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Author Topic: When it is desirable to position adjectives postpositively  (Read 198 times)
Joe Carillo
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« on: January 26, 2017, 12:36:14 AM »

In March of  2013, Tanzania-based Forum member Mwita Chacha posted this provocative question in the Forum: “We are always told that in constructing a noun phrase, an adjective must precede the head noun. Now how has this clearly poorly constructed noun phrase qualified to be a book title—English Plain and Simple?”


My reply to Mwita Chacha:
That first English-usage book of mine has been in print since 2004, and I’m gratified to say that over the years, it has received generally positive critical reviews as well as appreciative reader feedback. I was therefore momentarily thrown off-balance when I saw your posting.

Knowing you to be a nonnative English speaker who’s admirably knowledgeable about English grammar and usage, I find your indictment of “English Plain and Simple” as a grammatically flawed title perfectly understandable. After all, the prevailing grammar convention in English is that as a rule, adjectives should be positioned before the noun they modify. This is the so-called attributive position, as in the noun phrase “major dilemma” where the adjective “major” works as a premodifier. The polar opposite of this is the so-called predicative position where “major” works as a postmodifier, as in “dilemma major.” To the eyes, ears, and sensibility of an untrained English speaker, this is an awful and patently unacceptable position for that adjective.

Indeed, the general run of English adjectives doesn’t work properly in the predicative or postmodifier position. Think “blunder monumental,” “nonsense absolute,” and “fool incorrigible” and you’ll immediately realize why. In contrast, see and feel how right and proper those noun phrases become when the adjectives are moved to the premodifier position: “monumental blunder,” “absolute nonsense,” and “incorrigible fool.”

However, due to the influence of French and other Romance languages (as a rule, they position adjectives after the nouns being modified), English has accumulated a sizable number of adjectives that sound right, look right, and feel right positioned after the nouns they modify. They are known as postpositive adjectives, and here are just a few common noun phrases using them: “heir apparent,” “time immemorial,” “body politic,” “devil incarnate,” “accounts payable,” “words unspoken,” “poet laureate,” and “court martial.” Through force of repeated usage over the centuries, these phrases have established themselves as perfectly legitimate grammatical constructions in English.

Native English speakers will therefore now find it terribly out of line saying these phrases the normal prepositive but unidiomatic way. However, many nonnative speakers or learners of English will understandably say them or insist in having them said precisely that way—“apparent heir,” “immemorial time,” “incarnate devil,” “laureate poet.” Little do they know that they are showing instead their lack of awareness that some adjectives can, in fact, work postpositively.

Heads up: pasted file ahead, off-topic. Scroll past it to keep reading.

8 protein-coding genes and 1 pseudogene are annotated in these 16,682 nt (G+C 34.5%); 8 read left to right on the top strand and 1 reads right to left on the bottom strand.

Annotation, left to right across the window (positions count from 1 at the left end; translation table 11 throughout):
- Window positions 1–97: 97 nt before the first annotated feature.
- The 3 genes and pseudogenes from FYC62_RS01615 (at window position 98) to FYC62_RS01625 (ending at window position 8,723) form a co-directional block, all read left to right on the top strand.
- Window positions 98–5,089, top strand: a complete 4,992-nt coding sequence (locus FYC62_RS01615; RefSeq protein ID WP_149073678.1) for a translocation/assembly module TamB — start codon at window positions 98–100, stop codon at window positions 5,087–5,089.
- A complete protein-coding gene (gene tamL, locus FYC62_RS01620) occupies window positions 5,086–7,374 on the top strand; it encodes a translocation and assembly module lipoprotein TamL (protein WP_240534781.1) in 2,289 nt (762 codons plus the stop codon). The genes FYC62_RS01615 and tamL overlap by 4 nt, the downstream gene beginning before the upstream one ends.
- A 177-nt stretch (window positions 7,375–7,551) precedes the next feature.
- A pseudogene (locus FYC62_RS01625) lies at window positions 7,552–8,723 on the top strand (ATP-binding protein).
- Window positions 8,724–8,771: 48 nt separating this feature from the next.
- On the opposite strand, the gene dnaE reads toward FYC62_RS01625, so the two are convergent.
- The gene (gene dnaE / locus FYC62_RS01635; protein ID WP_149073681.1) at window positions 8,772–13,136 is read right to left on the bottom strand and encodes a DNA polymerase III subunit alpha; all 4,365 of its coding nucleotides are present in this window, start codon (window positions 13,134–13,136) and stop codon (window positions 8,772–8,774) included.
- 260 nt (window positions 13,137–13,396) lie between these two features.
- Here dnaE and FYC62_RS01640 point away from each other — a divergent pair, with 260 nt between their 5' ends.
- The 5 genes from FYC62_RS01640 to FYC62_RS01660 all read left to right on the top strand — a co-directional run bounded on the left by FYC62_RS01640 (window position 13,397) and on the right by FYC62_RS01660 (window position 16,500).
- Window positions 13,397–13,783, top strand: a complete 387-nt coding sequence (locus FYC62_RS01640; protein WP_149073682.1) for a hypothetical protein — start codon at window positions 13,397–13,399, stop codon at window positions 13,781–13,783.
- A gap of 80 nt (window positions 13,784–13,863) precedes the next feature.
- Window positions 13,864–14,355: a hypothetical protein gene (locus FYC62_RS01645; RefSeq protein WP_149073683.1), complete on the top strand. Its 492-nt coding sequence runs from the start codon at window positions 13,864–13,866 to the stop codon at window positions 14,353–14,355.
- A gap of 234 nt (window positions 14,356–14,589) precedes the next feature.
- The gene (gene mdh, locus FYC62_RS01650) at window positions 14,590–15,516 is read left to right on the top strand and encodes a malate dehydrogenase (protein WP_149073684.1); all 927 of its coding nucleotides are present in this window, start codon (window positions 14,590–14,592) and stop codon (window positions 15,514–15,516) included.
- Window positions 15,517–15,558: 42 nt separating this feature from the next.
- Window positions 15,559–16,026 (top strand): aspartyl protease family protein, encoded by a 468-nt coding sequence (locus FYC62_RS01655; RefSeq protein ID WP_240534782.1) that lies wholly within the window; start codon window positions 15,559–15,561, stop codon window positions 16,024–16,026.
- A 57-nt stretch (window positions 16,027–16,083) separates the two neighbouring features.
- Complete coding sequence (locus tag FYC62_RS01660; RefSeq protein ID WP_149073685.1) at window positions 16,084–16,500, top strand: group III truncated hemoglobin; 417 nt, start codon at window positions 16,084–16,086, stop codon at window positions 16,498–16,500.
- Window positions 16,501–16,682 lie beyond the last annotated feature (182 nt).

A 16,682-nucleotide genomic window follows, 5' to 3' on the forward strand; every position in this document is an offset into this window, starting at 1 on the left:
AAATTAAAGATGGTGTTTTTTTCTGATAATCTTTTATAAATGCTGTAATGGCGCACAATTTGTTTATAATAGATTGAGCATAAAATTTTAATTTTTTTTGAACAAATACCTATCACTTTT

Now, discounting the fact that English phrases using postpositive adjectives exist, is there any practical use at all for breaking the premodifier norm for adjectives? The answer is a definite yes. Normally, when the information an adjective contains isn’t the main focus of the noun phrase, the adjective takes the attributive or premodifier position, as in “all bright and beautiful things, all great and small creatures, all wise and wonderful things.” On the other hand, when the objective is to emphasize or dramatize the information supplied by those adjectives, it is desirable—if the syntax would allow it—to position those adjectives postpositively.

We can clearly see and feel the intended emphasis—in this particular case, the elevation of language and the poetic flourish—that the postpositive positioning of the adjectives provides to these lines from Cecil Frances Alexander’s 1848 inspirational hymn:

Quote
All things bright and beautiful,
All creatures great and small,
All things wise and wonderful,
The Lord God made them all.

I used precisely the same mechanism of language to lift the title of my book above the mundane and commonplace. Avoiding the plain-Jane form “Plain and Simple English,” I came up with the much more catchy postpositive “English Plain and Simple” instead.

Mwita Chacha’s response to my explanation:
“I’m most grateful, Sir, for the response; it has really been an eye opener. Before this, I had always been confused by adjective-following-noun constructions. From now on I’ll try whenever possible to construct my noun phrases in that way, assuming there are no ‘rules hard-and-fast’ against such positioning of adjectives.”

This essay first appeared in the weekly column “English Plain and Simple” by Jose A. Carillo in the March 9, 2013 issue of The Manila Times, © 2009 by the Manila Times Publishing Corp. All rights reserved.

MORE INFORMATION ABOUT THE BOOK:
English Plain and Simple: No-Nonsense Ways
       To Learn Today’s Global Language


« Last Edit: January 26, 2017, 01:49:53 AM by Joe Carillo » Logged

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